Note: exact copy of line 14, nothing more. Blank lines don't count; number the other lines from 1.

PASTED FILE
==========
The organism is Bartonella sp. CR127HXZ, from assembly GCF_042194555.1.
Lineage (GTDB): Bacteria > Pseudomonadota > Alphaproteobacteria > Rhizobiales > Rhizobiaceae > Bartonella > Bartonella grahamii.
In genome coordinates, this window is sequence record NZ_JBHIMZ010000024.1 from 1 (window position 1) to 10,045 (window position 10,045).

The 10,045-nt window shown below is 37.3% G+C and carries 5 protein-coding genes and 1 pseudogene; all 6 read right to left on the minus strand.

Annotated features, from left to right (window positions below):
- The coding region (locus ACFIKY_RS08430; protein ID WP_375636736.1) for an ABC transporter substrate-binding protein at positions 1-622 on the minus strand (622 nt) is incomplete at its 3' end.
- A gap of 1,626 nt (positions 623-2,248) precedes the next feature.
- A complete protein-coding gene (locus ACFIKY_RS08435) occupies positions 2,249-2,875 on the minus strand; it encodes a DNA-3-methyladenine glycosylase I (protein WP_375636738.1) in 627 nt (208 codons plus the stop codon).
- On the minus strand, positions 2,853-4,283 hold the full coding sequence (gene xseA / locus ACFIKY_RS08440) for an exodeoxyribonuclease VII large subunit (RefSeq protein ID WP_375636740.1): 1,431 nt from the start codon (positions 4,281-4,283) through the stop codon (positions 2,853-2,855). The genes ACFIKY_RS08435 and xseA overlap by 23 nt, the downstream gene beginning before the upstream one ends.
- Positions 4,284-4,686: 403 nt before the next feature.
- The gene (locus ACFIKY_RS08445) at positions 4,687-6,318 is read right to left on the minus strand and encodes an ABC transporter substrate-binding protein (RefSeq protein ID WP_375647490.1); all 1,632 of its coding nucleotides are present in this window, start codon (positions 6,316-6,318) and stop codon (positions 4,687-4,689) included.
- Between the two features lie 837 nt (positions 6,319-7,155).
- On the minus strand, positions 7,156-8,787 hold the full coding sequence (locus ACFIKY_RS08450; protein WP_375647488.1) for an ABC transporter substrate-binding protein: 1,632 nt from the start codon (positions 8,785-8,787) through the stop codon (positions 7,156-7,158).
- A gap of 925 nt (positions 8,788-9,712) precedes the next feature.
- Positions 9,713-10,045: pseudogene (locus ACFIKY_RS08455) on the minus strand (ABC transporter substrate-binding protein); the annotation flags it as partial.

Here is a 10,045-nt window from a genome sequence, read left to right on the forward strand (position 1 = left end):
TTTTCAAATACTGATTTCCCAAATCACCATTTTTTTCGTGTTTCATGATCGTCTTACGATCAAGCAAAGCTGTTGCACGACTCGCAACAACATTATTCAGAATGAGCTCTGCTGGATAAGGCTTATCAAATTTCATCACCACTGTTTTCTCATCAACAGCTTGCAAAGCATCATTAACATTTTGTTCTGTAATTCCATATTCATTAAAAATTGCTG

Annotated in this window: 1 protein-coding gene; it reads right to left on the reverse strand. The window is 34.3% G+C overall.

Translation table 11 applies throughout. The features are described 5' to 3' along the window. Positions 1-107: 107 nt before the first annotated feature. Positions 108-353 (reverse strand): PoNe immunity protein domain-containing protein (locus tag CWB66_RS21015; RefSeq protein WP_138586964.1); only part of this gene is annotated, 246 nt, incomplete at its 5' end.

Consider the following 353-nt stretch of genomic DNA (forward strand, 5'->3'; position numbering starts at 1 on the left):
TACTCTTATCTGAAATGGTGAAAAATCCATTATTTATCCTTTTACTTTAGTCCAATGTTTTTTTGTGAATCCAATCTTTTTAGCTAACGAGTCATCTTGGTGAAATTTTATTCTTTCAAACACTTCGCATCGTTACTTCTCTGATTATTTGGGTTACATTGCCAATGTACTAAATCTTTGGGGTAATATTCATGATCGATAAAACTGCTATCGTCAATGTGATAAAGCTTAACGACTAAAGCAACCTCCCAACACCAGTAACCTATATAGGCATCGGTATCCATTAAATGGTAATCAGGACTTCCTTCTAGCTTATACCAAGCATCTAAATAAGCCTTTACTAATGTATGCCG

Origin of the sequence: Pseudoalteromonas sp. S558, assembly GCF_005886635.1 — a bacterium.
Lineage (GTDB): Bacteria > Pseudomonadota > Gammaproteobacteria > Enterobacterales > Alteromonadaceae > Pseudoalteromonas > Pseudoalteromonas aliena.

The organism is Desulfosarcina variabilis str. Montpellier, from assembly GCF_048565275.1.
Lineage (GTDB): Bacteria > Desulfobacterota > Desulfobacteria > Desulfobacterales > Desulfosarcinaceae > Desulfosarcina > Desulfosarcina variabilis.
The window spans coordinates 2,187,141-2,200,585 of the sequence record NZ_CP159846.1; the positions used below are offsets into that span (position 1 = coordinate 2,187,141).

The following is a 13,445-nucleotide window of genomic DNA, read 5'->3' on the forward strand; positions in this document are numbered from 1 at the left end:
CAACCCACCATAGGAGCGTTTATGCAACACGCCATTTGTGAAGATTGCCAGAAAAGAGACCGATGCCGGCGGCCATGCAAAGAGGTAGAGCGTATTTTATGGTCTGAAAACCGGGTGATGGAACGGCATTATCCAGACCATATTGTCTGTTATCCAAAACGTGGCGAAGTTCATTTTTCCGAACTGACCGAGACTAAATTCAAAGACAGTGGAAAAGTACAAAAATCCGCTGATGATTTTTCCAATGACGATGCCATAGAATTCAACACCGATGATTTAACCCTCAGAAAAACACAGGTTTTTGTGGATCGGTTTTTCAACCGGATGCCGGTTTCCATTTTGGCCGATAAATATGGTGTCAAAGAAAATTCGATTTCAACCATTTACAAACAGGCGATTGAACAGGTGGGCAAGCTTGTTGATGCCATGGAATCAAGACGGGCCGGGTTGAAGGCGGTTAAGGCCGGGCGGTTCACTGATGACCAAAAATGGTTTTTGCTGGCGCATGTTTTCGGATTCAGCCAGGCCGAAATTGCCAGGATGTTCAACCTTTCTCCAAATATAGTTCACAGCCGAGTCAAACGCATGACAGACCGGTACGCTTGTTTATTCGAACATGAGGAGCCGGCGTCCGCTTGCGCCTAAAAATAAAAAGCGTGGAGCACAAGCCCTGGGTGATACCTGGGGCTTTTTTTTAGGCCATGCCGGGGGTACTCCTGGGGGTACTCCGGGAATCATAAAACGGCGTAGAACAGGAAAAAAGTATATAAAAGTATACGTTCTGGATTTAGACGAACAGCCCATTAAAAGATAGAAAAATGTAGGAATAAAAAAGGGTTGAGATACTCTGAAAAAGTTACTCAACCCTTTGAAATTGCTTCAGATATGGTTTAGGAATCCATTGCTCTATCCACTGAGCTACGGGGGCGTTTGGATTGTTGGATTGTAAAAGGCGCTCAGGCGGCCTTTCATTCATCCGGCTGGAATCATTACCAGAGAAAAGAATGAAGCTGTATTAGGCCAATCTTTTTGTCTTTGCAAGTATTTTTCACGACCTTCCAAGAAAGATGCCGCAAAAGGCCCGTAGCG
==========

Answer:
- A gap of 925 nt (positions 8,788-9,712) precedes the next feature.